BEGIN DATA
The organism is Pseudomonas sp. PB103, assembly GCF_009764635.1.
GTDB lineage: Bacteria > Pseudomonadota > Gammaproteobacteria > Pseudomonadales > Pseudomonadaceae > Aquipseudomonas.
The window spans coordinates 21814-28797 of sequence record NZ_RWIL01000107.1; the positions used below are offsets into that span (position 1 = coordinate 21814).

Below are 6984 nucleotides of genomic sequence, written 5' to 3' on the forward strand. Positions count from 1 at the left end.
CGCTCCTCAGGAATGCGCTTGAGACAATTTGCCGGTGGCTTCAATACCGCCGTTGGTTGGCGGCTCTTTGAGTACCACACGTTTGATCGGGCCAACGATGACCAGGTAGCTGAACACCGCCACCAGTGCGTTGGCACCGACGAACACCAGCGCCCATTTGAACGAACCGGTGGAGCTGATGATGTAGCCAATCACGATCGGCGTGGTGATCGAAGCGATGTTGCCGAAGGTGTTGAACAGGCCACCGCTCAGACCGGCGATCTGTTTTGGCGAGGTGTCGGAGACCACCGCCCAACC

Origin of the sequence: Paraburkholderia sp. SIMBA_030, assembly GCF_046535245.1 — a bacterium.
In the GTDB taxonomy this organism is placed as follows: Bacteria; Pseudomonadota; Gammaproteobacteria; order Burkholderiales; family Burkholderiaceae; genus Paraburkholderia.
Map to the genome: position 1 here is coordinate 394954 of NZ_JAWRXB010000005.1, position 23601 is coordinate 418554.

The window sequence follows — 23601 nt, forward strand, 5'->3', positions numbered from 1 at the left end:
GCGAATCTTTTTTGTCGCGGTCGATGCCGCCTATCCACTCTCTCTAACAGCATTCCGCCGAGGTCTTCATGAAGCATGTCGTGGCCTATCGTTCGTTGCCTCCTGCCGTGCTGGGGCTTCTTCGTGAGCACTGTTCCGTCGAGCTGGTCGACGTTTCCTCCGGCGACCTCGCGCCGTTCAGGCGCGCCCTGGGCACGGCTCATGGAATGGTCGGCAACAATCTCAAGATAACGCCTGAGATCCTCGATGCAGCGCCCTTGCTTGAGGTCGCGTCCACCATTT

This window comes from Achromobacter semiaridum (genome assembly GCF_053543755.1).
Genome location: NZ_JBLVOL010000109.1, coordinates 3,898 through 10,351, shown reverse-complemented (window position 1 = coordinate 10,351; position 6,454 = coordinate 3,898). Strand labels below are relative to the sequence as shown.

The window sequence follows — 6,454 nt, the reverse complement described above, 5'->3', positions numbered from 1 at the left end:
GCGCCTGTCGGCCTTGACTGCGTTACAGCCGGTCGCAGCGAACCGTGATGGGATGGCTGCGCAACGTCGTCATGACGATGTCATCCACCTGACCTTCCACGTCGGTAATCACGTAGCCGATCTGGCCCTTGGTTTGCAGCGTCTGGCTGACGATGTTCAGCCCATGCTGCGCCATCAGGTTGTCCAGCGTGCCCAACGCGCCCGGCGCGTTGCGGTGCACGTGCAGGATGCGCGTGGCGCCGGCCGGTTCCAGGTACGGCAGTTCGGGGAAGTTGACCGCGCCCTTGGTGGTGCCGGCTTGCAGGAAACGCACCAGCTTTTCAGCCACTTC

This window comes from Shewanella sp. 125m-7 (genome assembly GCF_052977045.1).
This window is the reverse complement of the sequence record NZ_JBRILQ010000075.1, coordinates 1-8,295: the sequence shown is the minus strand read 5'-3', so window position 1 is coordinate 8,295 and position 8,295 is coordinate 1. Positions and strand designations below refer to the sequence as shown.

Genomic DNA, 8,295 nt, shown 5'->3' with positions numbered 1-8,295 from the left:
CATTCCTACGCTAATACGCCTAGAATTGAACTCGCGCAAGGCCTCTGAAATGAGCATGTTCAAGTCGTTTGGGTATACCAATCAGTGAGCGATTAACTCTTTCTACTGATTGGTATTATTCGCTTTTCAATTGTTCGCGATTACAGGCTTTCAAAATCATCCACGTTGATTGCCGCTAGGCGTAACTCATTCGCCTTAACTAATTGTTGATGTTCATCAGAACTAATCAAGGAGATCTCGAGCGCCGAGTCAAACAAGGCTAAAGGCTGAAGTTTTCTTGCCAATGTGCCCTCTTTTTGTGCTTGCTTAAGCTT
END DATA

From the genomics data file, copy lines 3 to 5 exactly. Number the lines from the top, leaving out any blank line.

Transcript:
The window spans coordinates 21814-28797 of sequence record NZ_RWIL01000107.1; the positions used below are offsets into that span (position 1 = coordinate 21814).

Below are 6984 nucleotides of genomic sequence, written 5' to 3' on the forward strand. Positions count from 1 at the left end.
CGCTCCTCAGGAATGCGCTTGAGACAATTTGCCGGTGGCTTCAATACCGCCGTTGGTTGGCGGCTCTTTGAGTACCACACGTTTGATCGGGCCAACGATGACCAGGTAGCTGAACACCGCCACCAGTGCGTTGGCACCGACGAACACCAGCGCCCATTTGAACGAACCGGTGGAGCTGATGATGTAGCCAATCACGATCGGCGTGGTGATCGAAGCGATGTTGCCGAAGGTGTTGAACAGGCCACCGCTCAGACCGGCGATCTGTTTTGGCGAGGTGTCGGAGACCACCGCCCAACC